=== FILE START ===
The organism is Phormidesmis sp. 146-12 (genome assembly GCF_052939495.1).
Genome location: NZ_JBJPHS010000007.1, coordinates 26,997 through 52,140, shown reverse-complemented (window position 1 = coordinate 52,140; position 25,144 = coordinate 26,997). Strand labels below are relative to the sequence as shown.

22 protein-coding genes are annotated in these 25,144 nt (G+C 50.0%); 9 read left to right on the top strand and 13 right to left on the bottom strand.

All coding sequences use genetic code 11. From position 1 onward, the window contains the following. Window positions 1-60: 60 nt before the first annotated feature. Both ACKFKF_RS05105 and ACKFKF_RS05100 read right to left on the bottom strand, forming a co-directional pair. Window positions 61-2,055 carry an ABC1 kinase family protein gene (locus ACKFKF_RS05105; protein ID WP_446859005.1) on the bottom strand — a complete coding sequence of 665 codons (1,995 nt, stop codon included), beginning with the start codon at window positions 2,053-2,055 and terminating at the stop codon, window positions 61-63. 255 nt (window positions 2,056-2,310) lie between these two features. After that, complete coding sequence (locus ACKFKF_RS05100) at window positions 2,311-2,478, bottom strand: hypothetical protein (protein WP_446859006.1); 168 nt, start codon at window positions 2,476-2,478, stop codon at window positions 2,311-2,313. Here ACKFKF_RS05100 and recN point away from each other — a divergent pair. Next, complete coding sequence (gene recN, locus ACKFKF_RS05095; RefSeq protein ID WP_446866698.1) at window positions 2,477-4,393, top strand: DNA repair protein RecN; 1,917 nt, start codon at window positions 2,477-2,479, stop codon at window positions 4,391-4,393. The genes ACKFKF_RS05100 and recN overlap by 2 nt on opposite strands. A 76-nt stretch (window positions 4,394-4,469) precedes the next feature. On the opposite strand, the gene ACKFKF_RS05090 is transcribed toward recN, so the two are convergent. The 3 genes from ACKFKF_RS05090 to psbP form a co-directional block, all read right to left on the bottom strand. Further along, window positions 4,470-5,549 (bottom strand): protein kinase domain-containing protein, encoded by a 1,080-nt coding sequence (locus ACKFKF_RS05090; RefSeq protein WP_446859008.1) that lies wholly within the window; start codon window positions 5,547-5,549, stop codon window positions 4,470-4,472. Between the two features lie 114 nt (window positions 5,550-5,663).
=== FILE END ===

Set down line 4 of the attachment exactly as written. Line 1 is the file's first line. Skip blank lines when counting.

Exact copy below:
All coding sequences use genetic code 11. From position 1 onward, the window contains the following. Window positions 1-60: 60 nt before the first annotated feature. Both ACKFKF_RS05105 and ACKFKF_RS05100 read right to left on the bottom strand, forming a co-directional pair. Window positions 61-2,055 carry an ABC1 kinase family protein gene (locus ACKFKF_RS05105; protein ID WP_446859005.1) on the bottom strand — a complete coding sequence of 665 codons (1,995 nt, stop codon included), beginning with the start codon at window positions 2,053-2,055 and terminating at the stop codon, window positions 61-63. 255 nt (window positions 2,056-2,310) lie between these two features. After that, complete coding sequence (locus ACKFKF_RS05100) at window positions 2,311-2,478, bottom strand: hypothetical protein (protein WP_446859006.1); 168 nt, start codon at window positions 2,476-2,478, stop codon at window positions 2,311-2,313. Here ACKFKF_RS05100 and recN point away from each other — a divergent pair. Next, complete coding sequence (gene recN, locus ACKFKF_RS05095; RefSeq protein ID WP_446866698.1) at window positions 2,477-4,393, top strand: DNA repair protein RecN; 1,917 nt, start codon at window positions 2,477-2,479, stop codon at window positions 4,391-4,393. The genes ACKFKF_RS05100 and recN overlap by 2 nt on opposite strands. A 76-nt stretch (window positions 4,394-4,469) precedes the next feature. On the opposite strand, the gene ACKFKF_RS05090 is transcribed toward recN, so the two are convergent. The 3 genes from ACKFKF_RS05090 to psbP form a co-directional block, all read right to left on the bottom strand. Further along, window positions 4,470-5,549 (bottom strand): protein kinase domain-containing protein, encoded by a 1,080-nt coding sequence (locus ACKFKF_RS05090; RefSeq protein WP_446859008.1) that lies wholly within the window; start codon window positions 5,547-5,549, stop codon window positions 4,470-4,472. Between the two features lie 114 nt (window positions 5,550-5,663).